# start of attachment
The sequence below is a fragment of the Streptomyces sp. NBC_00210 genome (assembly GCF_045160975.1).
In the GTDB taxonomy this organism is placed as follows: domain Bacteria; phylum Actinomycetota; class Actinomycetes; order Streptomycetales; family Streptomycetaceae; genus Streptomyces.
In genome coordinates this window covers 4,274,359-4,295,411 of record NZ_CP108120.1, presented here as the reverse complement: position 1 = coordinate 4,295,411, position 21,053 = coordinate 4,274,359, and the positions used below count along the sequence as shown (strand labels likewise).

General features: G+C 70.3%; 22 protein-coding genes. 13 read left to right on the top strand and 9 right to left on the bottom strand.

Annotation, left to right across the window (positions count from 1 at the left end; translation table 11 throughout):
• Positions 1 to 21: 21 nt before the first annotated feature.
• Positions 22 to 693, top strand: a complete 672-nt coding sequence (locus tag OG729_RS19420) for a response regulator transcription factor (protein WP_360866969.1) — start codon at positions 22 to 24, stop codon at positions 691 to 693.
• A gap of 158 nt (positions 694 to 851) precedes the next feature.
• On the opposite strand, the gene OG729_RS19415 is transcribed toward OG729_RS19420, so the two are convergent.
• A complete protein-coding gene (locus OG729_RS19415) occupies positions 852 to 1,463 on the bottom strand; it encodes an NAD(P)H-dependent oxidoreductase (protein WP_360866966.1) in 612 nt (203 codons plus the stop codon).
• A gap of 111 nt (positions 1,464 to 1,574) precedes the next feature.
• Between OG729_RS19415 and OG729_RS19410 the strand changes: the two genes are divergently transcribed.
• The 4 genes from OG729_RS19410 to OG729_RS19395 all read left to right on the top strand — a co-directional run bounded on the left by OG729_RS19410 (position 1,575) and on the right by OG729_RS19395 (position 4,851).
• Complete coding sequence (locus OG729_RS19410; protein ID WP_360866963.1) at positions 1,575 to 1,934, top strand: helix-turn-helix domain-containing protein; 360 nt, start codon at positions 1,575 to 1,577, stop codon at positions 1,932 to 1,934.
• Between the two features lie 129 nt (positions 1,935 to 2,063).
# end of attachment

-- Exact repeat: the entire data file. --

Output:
The sequence below is a fragment of the Streptomyces sp. NBC_00210 genome (assembly GCF_045160975.1).
In the GTDB taxonomy this organism is placed as follows: domain Bacteria; phylum Actinomycetota; class Actinomycetes; order Streptomycetales; family Streptomycetaceae; genus Streptomyces.
In genome coordinates this window covers 4,274,359-4,295,411 of record NZ_CP108120.1, presented here as the reverse complement: position 1 = coordinate 4,295,411, position 21,053 = coordinate 4,274,359, and the positions used below count along the sequence as shown (strand labels likewise).

General features: G+C 70.3%; 22 protein-coding genes. 13 read left to right on the top strand and 9 right to left on the bottom strand.

Annotation, left to right across the window (positions count from 1 at the left end; translation table 11 throughout):
• Positions 1 to 21: 21 nt before the first annotated feature.
• Positions 22 to 693, top strand: a complete 672-nt coding sequence (locus tag OG729_RS19420) for a response regulator transcription factor (protein WP_360866969.1) — start codon at positions 22 to 24, stop codon at positions 691 to 693.
• A gap of 158 nt (positions 694 to 851) precedes the next feature.
• On the opposite strand, the gene OG729_RS19415 is transcribed toward OG729_RS19420, so the two are convergent.
• A complete protein-coding gene (locus OG729_RS19415) occupies positions 852 to 1,463 on the bottom strand; it encodes an NAD(P)H-dependent oxidoreductase (protein WP_360866966.1) in 612 nt (203 codons plus the stop codon).
• A gap of 111 nt (positions 1,464 to 1,574) precedes the next feature.
• Between OG729_RS19415 and OG729_RS19410 the strand changes: the two genes are divergently transcribed.
• The 4 genes from OG729_RS19410 to OG729_RS19395 all read left to right on the top strand — a co-directional run bounded on the left by OG729_RS19410 (position 1,575) and on the right by OG729_RS19395 (position 4,851).
• Complete coding sequence (locus OG729_RS19410; protein ID WP_360866963.1) at positions 1,575 to 1,934, top strand: helix-turn-helix domain-containing protein; 360 nt, start codon at positions 1,575 to 1,577, stop codon at positions 1,932 to 1,934.
• Between the two features lie 129 nt (positions 1,935 to 2,063).